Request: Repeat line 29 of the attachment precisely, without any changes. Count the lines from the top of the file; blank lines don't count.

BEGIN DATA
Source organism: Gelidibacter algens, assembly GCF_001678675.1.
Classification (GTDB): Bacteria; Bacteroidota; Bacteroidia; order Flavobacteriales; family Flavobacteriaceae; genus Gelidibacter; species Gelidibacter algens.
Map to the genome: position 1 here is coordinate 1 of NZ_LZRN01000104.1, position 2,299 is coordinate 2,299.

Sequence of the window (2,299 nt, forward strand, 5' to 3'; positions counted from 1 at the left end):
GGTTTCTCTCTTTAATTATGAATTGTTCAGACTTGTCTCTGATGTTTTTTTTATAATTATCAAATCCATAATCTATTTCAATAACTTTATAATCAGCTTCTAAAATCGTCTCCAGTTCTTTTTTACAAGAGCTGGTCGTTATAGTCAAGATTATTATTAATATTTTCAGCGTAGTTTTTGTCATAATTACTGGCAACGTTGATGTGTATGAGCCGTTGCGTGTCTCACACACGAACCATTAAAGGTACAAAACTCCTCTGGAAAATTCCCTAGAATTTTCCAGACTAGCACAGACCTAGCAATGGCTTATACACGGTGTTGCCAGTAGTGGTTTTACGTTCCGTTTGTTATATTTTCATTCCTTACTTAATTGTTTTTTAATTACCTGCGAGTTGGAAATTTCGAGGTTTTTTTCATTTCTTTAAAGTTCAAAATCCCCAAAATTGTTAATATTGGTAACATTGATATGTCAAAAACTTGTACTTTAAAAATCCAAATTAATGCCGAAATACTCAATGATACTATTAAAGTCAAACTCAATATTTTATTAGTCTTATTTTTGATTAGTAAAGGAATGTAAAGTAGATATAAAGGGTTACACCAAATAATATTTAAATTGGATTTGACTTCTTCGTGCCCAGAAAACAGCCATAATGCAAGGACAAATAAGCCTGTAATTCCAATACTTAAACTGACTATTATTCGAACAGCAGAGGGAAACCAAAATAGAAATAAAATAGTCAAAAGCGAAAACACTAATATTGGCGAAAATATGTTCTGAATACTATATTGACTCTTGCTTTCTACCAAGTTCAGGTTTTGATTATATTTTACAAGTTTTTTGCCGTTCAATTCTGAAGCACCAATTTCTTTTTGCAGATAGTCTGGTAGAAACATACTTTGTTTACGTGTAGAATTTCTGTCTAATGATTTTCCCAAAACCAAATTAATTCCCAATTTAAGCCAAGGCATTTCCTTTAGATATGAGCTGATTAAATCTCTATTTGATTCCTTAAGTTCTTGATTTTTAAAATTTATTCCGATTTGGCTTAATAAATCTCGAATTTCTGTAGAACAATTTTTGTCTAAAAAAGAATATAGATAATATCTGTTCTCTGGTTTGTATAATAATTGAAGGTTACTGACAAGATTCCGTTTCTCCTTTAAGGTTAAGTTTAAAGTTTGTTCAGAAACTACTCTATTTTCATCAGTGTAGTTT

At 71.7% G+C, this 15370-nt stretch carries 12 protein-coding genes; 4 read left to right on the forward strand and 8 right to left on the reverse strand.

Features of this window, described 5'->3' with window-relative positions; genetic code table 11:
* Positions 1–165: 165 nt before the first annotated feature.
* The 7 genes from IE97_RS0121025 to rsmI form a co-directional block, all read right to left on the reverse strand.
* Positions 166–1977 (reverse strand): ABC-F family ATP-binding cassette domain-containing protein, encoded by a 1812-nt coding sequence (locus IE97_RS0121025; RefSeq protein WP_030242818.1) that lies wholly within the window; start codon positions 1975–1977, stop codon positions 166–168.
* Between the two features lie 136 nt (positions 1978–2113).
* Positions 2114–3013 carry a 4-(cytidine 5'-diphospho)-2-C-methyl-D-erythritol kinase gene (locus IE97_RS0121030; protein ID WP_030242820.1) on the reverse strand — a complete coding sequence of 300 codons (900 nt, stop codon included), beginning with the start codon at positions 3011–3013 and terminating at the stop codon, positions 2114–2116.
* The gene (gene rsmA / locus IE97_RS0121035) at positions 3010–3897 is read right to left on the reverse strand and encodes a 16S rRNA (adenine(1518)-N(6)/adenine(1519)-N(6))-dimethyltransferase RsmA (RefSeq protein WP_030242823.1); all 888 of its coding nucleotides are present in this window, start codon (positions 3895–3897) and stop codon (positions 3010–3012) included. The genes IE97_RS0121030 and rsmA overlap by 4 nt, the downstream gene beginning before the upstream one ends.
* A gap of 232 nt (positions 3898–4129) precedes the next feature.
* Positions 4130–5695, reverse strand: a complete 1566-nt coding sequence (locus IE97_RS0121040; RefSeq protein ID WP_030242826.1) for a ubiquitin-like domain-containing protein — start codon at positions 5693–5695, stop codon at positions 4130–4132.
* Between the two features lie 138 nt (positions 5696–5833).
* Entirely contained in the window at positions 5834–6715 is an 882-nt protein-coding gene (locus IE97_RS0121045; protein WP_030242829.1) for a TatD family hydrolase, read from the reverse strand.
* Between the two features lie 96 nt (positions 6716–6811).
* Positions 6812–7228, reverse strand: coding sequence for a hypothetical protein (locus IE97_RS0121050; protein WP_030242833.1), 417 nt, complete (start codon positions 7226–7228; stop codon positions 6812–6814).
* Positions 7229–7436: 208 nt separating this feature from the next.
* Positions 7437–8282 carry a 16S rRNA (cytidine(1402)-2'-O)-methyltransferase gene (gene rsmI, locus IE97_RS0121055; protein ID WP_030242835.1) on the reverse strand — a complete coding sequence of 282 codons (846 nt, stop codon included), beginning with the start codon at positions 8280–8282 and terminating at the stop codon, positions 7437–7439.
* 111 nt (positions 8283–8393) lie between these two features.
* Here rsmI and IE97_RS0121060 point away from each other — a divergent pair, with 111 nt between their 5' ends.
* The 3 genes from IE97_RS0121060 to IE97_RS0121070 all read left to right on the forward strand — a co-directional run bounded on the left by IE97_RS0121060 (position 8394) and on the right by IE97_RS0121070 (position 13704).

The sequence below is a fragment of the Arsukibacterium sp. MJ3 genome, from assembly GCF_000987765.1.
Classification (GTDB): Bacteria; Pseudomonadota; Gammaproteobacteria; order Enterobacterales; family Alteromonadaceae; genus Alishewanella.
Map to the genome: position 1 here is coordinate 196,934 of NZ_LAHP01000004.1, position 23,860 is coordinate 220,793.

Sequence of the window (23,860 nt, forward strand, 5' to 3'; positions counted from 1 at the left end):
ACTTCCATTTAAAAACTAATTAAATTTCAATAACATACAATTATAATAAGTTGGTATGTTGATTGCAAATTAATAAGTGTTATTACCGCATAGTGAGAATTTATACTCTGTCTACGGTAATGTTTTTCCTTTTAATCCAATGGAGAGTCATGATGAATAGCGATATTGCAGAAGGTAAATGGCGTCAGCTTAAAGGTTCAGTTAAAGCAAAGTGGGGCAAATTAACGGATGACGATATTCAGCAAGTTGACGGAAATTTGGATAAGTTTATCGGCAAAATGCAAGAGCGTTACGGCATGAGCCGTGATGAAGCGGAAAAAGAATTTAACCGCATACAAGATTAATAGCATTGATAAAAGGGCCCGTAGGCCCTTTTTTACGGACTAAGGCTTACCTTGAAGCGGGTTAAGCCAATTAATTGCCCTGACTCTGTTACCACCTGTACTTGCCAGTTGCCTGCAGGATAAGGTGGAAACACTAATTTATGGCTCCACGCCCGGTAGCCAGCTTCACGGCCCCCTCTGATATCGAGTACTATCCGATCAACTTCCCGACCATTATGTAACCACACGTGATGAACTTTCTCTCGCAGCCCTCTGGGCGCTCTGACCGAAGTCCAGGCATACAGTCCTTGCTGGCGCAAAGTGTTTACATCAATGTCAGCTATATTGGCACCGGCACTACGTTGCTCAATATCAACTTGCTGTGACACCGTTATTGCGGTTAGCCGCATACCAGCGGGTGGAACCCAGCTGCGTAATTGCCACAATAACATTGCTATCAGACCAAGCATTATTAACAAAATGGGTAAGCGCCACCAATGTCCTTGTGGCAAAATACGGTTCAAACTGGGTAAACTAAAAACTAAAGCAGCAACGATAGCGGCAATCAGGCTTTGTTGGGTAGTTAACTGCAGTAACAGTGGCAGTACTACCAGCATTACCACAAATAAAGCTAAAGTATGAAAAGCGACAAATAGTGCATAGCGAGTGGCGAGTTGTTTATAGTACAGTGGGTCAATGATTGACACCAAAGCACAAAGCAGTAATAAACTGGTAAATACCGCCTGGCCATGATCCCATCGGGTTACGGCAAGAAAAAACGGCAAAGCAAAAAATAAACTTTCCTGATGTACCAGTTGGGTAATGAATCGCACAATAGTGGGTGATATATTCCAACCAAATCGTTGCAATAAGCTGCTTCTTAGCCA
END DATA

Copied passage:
ACTTCCATTTAAAAACTAATTAAATTTCAATAACATACAATTATAATAAGTTGGTATGTTGATTGCAAATTAATAAGTGTTATTACCGCATAGTGAGAATTTATACTCTGTCTACGGTAATGTTTTTCCTTTTAATCCAATGGAGAGTCATGATGAATAGCGATATTGCAGAAGGTAAATGGCGTCAGCTTAAAGGTTCAGTTAAAGCAAAGTGGGGCAAATTAACGGATGACGATATTCAGCAAGTTGACGGAAATTTGGATAAGTTTATCGGCAAAATGCAAGAGCGTTACGGCATGAGCCGTGATGAAGCGGAAAAAGAATTTAACCGCATACAAGATTAATAGCATTGATAAAAGGGCCCGTAGGCCCTTTTTTACGGACTAAGGCTTACCTTGAAGCGGGTTAAGCCAATTAATTGCCCTGACTCTGTTACCACCTGTACTTGCCAGTTGCCTGCAGGATAAGGTGGAAACACTAATTTATGGCTCCACGCCCGGTAGCCAGCTTCACGGCCCCCTCTGATATCGAGTACTATCCGATCAACTTCCCGACCATTATGTAACCACACGTGATGAACTTTCTCTCGCAGCCCTCTGGGCGCTCTGACCGAAGTCCAGGCATACAGTCCTTGCTGGCGCAAAGTGTTTACATCAATGTCAGCTATATTGGCACCGGCACTACGTTGCTCAATATCAACTTGCTGTGACACCGTTATTGCGGTTAGCCGCATACCAGCGGGTGGAACCCAGCTGCGTAATTGCCACAATAACATTGCTATCAGACCAAGCATTATTAACAAAATGGGTAAGCGCCACCAATGTCCTTGTGGCAAAATACGGTTCAAACTGGGTAAACTAAAAACTAAAGCAGCAACGATAGCGGCAATCAGGCTTTGTTGGGTAGTTAACTGCAGTAACAGTGGCAGTACTACCAGCATTACCACAAATAAAGCTAAAGTATGAAAAGCGACAAATAGTGCATAGCGAGTGGCGAGTTGTTTATAGTACAGTGGGTCAATGATTGACACCAAAGCACAAAGCAGTAATAAACTGGTAAATACCGCCTGGCCATGATCCCATCGGGTTACGGCAAGAAAAAACGGCAAAGCAAAAAATAAACTTTCCTGATGTACCAGTTGGGTAATGAATCGCACAATAGTGGGTGATATATTCCAACCAAATCGTTGCAATAAGCTGCTTCTTAGCCA